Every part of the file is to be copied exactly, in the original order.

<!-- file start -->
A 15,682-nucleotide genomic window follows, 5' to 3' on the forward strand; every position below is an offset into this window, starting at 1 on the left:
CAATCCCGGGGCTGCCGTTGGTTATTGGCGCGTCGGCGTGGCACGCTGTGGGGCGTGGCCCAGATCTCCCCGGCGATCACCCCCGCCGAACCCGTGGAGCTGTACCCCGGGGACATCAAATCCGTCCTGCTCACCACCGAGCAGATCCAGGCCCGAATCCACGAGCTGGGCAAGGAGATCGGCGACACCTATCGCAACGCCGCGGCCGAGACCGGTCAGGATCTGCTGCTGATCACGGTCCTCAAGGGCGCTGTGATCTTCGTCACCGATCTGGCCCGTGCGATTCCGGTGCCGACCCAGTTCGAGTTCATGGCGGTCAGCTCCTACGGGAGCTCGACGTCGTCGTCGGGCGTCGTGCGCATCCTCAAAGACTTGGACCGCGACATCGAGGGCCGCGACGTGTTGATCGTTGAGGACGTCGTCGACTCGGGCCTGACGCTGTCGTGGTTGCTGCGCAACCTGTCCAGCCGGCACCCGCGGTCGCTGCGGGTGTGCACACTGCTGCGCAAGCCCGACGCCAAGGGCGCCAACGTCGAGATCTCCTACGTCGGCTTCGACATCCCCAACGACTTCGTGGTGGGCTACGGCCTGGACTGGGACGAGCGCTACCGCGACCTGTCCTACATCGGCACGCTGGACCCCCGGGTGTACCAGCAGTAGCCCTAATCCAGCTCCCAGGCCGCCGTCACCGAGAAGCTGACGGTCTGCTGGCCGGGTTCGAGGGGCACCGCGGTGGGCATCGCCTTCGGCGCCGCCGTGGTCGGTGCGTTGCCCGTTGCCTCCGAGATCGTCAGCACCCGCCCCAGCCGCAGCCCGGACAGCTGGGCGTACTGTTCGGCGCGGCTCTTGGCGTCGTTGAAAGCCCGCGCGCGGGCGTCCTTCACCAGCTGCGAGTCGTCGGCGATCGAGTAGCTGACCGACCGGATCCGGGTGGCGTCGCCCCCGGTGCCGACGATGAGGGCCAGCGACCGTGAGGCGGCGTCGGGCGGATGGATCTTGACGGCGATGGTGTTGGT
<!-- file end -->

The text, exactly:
A 15,682-nucleotide genomic window follows, 5' to 3' on the forward strand; every position below is an offset into this window, starting at 1 on the left:
CAATCCCGGGGCTGCCGTTGGTTATTGGCGCGTCGGCGTGGCACGCTGTGGGGCGTGGCCCAGATCTCCCCGGCGATCACCCCCGCCGAACCCGTGGAGCTGTACCCCGGGGACATCAAATCCGTCCTGCTCACCACCGAGCAGATCCAGGCCCGAATCCACGAGCTGGGCAAGGAGATCGGCGACACCTATCGCAACGCCGCGGCCGAGACCGGTCAGGATCTGCTGCTGATCACGGTCCTCAAGGGCGCTGTGATCTTCGTCACCGATCTGGCCCGTGCGATTCCGGTGCCGACCCAGTTCGAGTTCATGGCGGTCAGCTCCTACGGGAGCTCGACGTCGTCGTCGGGCGTCGTGCGCATCCTCAAAGACTTGGACCGCGACATCGAGGGCCGCGACGTGTTGATCGTTGAGGACGTCGTCGACTCGGGCCTGACGCTGTCGTGGTTGCTGCGCAACCTGTCCAGCCGGCACCCGCGGTCGCTGCGGGTGTGCACACTGCTGCGCAAGCCCGACGCCAAGGGCGCCAACGTCGAGATCTCCTACGTCGGCTTCGACATCCCCAACGACTTCGTGGTGGGCTACGGCCTGGACTGGGACGAGCGCTACCGCGACCTGTCCTACATCGGCACGCTGGACCCCCGGGTGTACCAGCAGTAGCCCTAATCCAGCTCCCAGGCCGCCGTCACCGAGAAGCTGACGGTCTGCTGGCCGGGTTCGAGGGGCACCGCGGTGGGCATCGCCTTCGGCGCCGCCGTGGTCGGTGCGTTGCCCGTTGCCTCCGAGATCGTCAGCACCCGCCCCAGCCGCAGCCCGGACAGCTGGGCGTACTGTTCGGCGCGGCTCTTGGCGTCGTTGAAAGCCCGCGCGCGGGCGTCCTTCACCAGCTGCGAGTCGTCGGCGATCGAGTAGCTGACCGACCGGATCCGGGTGGCGTCGCCCCCGGTGCCGACGATGAGGGCCAGCGACCGTGAGGCGGCGTCGGGCGGATGGATCTTGACGGCGATGGTGTTGGT